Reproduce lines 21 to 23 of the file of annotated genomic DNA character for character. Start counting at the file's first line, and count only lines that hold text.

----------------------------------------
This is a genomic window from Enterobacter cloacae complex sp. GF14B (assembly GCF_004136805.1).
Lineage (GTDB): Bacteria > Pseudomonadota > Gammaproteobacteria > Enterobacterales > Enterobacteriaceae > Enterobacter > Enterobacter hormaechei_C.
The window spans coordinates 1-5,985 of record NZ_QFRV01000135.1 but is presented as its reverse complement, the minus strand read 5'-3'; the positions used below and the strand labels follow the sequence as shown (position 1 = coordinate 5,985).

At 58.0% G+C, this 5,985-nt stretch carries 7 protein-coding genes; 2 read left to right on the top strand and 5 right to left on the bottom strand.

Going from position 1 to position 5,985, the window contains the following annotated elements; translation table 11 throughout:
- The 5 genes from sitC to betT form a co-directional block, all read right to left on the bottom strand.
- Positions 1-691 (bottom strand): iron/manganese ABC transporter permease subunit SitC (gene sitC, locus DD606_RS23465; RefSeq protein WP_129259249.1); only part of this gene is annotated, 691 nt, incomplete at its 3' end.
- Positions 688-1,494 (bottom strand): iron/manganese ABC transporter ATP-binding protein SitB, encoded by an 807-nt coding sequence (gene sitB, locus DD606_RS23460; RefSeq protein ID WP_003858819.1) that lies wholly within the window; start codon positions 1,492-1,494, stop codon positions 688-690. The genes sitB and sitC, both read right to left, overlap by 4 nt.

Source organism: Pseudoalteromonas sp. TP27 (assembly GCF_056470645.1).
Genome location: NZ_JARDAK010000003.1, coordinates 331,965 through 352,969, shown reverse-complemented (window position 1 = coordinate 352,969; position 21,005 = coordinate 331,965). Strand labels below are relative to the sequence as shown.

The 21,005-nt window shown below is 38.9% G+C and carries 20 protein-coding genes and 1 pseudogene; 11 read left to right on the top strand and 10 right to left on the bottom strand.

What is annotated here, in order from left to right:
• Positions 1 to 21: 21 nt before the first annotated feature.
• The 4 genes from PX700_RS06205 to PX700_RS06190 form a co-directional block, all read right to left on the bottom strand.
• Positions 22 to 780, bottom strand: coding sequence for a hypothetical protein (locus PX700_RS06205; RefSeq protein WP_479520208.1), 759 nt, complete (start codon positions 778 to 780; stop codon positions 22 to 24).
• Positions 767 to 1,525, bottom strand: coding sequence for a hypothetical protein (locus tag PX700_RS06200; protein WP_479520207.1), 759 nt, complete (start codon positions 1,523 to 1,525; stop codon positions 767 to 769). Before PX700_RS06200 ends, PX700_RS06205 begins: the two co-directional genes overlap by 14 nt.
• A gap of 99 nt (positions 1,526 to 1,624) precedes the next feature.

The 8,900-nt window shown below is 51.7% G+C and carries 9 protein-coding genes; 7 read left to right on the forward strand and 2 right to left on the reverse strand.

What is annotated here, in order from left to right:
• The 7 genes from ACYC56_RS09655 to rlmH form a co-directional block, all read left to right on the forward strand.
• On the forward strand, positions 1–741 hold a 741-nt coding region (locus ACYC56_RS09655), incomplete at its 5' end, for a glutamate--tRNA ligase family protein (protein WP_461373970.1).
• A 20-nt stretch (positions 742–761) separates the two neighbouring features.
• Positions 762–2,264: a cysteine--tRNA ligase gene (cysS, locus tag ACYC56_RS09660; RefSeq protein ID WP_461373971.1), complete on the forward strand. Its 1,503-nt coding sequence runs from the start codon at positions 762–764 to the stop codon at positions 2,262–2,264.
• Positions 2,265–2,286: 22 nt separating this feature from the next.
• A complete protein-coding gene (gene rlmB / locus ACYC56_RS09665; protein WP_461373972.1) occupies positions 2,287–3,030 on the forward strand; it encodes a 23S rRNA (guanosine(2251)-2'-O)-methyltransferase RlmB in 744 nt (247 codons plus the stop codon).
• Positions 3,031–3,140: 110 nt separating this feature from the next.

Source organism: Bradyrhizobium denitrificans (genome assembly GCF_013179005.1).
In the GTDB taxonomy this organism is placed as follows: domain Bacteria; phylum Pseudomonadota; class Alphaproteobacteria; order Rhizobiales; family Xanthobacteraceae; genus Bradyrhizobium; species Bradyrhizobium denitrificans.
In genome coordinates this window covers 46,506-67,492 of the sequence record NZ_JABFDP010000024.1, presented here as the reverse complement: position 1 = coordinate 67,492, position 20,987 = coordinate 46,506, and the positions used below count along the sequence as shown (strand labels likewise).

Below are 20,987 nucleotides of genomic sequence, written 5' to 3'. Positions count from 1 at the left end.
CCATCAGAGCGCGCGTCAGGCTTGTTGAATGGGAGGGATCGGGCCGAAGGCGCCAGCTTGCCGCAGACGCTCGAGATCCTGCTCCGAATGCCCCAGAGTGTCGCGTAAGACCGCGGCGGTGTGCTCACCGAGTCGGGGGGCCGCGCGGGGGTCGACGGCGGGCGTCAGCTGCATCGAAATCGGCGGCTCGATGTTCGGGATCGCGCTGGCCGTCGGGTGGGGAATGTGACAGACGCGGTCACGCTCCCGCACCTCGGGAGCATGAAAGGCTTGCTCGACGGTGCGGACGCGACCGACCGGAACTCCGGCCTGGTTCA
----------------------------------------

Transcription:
• On the forward strand, positions 1–741 hold a 741-nt coding region (locus ACYC56_RS09655), incomplete at its 5' end, for a glutamate--tRNA ligase family protein (protein WP_461373970.1).
• A 20-nt stretch (positions 742–761) separates the two neighbouring features.
• Positions 762–2,264: a cysteine--tRNA ligase gene (cysS, locus tag ACYC56_RS09660; RefSeq protein ID WP_461373971.1), complete on the forward strand. Its 1,503-nt coding sequence runs from the start codon at positions 762–764 to the stop codon at positions 2,262–2,264.